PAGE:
On mornings when I am not asleep on the bus, or engaged in discreet surveillance of my fellow passengers, or staring morosely out the window, I can sometimes be found reading a book. The average I will read is about 25 pages per journey. With some dedication, a dense and mighty tome can be perused over the course of a few weeks. This morning – to my regret – I finished ‘Skippy Dies’ by Paul Murray, an epic tome about posh teenagers at an exclusive boarding school in Dublin.
As a child I was a massive fan of boarding school adventure stories – ‘The Twins at St Clare’s’ and ‘Mallory Towers’ series of books by Enid Blyton; and the Billy Bunter series of books by Frank L. Richards in particular. How idyllic life seemed in the hallowed halls of exclusive, residential schools in the 1930s. Jolly hockey sticks, and midnight feasts, and tricks on Mam’zelle, with vaguely lesbianic undertones were very appealing to my juvenile self. There was no bullying or acne or loneliness in those sacred places.
However time moves on, and adulthood encroached. This fad for teenaged boarding school adventures faded.
Until ‘Skippy Dies’
‘Skippy Dies’ is set in the present day, at Seabrook College, in South Dublin. Daniel ‘Skippy’ Juster (so named because of his resemblance to the Australian TV bush kangaroo) and his plump friend Ruprecht Van Doren are both 14 year old, 2nd year boarders. The book begins one afternoon, after school, as they are engaged in a doughnut eating competition in Ed’s Donuts close to school. Then Skippy keels over and dies.
The book then travels back in time to reveal the background to this tragic event. The tale is told from the perspective of about twenty characters.
There’s Howard ‘The Coward’ Fallon – this history teacher and alumnus of the school, who after a disastrous attempt at an investment banking career in London returns to teach in his alma mater. Howard is in an unfulfilling relationship with a chain smoking American. He falls for alluring, substitute, geography teacher Miss McIntyre, who greets him by saying ‘I am never going to sleep with you, you know.’ Of course they do at the student Halloween Ball, when the girls at the nearby St. Brigid’s girls’ school are invited. Disastrous consequences ensue for everyone.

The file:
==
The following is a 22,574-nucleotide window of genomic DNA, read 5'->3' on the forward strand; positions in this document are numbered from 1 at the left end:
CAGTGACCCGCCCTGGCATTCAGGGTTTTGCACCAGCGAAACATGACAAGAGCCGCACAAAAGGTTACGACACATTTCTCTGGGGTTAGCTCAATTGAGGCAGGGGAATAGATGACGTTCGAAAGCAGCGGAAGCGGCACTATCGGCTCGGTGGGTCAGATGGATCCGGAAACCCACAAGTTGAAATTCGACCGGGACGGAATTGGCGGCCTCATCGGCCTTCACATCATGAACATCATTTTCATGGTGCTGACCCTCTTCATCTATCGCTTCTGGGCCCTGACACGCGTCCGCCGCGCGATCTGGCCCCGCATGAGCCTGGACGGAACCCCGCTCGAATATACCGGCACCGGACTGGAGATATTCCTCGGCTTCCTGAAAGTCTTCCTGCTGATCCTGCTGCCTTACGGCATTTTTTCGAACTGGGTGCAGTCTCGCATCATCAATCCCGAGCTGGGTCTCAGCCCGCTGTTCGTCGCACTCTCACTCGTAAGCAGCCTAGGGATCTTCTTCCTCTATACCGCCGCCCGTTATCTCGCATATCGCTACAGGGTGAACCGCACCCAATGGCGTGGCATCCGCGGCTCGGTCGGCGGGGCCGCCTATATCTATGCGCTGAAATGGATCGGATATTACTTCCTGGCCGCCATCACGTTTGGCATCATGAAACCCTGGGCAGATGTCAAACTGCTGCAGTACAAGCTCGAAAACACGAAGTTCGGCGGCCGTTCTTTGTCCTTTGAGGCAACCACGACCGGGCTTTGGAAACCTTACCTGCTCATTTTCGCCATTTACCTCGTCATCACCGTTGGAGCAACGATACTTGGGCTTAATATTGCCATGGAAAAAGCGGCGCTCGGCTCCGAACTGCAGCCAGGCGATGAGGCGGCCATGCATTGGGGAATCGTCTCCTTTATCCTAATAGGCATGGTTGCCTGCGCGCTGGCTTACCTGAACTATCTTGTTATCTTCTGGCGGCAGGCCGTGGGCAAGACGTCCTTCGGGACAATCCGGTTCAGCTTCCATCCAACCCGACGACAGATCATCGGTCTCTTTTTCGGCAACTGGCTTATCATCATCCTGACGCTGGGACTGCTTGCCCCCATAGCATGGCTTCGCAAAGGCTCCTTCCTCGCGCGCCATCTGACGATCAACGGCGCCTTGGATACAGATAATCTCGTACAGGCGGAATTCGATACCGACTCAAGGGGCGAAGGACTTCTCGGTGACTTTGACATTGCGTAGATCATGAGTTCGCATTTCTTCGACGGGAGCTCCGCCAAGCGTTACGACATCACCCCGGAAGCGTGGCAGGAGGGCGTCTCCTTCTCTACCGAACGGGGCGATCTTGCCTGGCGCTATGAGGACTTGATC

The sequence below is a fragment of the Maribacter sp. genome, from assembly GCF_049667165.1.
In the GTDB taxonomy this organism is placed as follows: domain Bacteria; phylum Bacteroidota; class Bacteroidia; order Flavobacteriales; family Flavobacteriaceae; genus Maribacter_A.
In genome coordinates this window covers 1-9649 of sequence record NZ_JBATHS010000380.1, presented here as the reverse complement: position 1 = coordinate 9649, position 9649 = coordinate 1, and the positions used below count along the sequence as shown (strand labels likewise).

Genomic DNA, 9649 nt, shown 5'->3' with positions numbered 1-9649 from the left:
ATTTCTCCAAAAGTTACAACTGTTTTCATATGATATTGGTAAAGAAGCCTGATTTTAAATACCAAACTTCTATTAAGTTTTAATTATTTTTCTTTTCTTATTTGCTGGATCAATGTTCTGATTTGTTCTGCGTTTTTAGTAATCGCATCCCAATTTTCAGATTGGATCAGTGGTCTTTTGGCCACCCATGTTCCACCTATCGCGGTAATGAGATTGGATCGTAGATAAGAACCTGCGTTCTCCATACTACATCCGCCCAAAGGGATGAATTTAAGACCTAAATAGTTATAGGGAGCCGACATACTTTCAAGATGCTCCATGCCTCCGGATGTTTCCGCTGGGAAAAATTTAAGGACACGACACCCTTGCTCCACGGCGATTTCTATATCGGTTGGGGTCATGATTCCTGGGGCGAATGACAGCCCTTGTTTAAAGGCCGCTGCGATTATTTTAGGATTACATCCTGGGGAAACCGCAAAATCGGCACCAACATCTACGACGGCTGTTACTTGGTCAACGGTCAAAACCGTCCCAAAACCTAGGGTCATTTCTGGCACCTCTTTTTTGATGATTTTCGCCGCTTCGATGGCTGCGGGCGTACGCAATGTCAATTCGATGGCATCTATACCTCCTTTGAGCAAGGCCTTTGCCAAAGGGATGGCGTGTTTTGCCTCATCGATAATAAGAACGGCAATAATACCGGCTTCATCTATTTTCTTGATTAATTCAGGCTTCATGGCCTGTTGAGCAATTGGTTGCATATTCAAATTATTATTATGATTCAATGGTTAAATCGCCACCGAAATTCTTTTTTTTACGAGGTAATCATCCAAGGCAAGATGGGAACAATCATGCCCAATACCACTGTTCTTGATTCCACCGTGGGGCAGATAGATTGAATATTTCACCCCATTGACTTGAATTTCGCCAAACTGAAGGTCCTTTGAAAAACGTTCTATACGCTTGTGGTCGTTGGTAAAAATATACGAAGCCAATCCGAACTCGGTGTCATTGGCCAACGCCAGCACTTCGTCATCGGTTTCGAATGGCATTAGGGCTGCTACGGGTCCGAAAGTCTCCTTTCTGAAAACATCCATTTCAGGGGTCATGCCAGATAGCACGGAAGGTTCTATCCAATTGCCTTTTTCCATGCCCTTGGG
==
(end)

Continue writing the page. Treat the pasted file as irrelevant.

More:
It is at the ball where Skippy meets Lori and falls head over heels for her. Lori is also seeing psychopath-in-the-making Carl – who as well as tormenting his classmates and self-harming, has a lucrative side-line in selling diet pills to the girls of St Brigid’s. Trouble is looming.
Meanwhile the morbidly obese genius Ruprecht is engaged in experiments to find a passage to other dimensions. Classmate Mario vows that his lucky condom will finally be used on the night of the ball (after three lonely years in his wallet.)
A hilarious book describing in painful detail the horror, isolation and confusion of adolescence; and the comfort you can gain from your friends. It is not sparing in its depiction of the depravity of the school alumni and management – people of profound mediocrity who are guaranteed lives of comfort and success merely because they are born privileged. Rather similar to a lot of semi-private schools in Dublin and elsewhere to this day. Utter cruelty is meted out to anyone who dares to threaten the reputation of the school – even so far as to cover up for the sexual abuse of the boys from an unpredictable source.
It is big, thick joy of a book – simultaneously hysterical and heart-breaking. Six hundred and sixty pages did not feel long enough.